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CNN LIVE EVENT/SPECIAL

America Strikes Back: Bush's Press Conference Runs on Themes

Aired October 12, 2001 - 06:12   ET

THIS IS A RUSH TRANSCRIPT. THIS COPY MAY NOT BE IN ITS FINAL FORM AND MAY BE UPDATED.


THIS IS A RUSH TRANSCRIPT. THIS COPY MAY NOT BE IN ITS FINAL FORM AND MAY BE UPDATED.
LEON HARRIS, CNN ANCHOR: Let's go to the White House right now and check in with our Major Garrett, who's got the latest for us from there this morning. President Bush last night had his first prime time news conference -- good morning, Major.

MAJOR GARRETT, CNN CORRESPONDENT: Good morning, Leon.

The first prime time press conference for this president was designed to be an update -- a progress report, in the president's words, on the overall global campaign against terrorism.

Let's summarize a few of the highlights: The president said the campaign militarily in Afghanistan is going exactly according to plan. But he also talked about the financial war against terrorism -- that accounts are being frozen. He also mentioned that suspects are being arrested, scores of them around the world, and cooperation from the ever-enlarging, ever-increasing coalition against terrorism is helping in that regard.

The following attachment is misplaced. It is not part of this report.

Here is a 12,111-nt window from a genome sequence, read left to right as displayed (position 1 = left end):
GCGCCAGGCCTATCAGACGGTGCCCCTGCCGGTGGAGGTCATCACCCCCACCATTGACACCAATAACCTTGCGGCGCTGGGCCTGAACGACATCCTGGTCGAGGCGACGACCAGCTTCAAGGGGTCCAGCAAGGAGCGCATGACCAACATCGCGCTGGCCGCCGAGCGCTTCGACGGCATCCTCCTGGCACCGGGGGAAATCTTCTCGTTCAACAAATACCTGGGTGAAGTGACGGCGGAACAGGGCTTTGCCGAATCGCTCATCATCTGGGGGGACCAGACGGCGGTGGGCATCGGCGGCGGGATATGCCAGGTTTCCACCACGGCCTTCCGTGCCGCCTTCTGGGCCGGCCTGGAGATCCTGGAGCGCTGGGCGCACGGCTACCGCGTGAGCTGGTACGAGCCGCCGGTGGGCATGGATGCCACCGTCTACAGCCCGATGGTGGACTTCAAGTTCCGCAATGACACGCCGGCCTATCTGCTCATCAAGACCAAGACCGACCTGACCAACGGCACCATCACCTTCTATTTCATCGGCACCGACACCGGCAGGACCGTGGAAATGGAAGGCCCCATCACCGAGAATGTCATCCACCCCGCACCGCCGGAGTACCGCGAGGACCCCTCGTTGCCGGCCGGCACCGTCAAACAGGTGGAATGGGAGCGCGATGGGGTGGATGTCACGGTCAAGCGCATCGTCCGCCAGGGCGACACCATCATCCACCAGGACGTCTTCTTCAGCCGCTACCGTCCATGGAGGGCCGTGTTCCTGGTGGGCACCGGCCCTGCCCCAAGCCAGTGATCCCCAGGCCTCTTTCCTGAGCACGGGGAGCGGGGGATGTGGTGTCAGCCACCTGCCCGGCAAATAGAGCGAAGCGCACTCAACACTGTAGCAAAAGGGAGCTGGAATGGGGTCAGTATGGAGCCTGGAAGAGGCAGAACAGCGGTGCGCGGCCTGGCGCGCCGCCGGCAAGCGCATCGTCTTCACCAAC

There was also a theme of second chances. The president said that the Taliban regime can, if it so chooses, turn over Osama bin Laden and all of his lieutenants, and if so, the U.S. will reconsider its current bombing campaign.

Another theme of second chances: The president said that nations that the U.S. government has already identified as being sponsors of terrorism can make amends by joining the global campaign against terrorism now, but the president, as he said, will not look for diplomatic words, but real actions, real results.

But the president also was confronted with persistent questions about domestic security, and an FBI warning released yesterday saying that there is a possibility the United States might actually be a target again in the very near future of another terrorist attack. And the president was asked very directly: What good such warnings are other than just simply to scare the American public?

(BEGIN VIDEO CLIP)

GEORGE W. BUSH, PRESIDENT OF THE UNITED STATES: We took strong and appropriate action, and we will do so anytime we receive a credible threat.

Now, the American people have got to go about their business. We cannot let the terrorists achieve the objective of frightening our nation to the point where we don't -- where we don't conduct business or people don't shop. That's their intention. Their intention was not only to kill and maim and destroy, their intention was to frighten to the point where our nation would not act.

(END VIDEO CLIP)

GARRETT: It's a difficult balance for this White House, one that senior advisers say the president faces every single day -- how to acknowledge that terrorist threats do exist, but also how to encourage Americans to go on with their daily lives.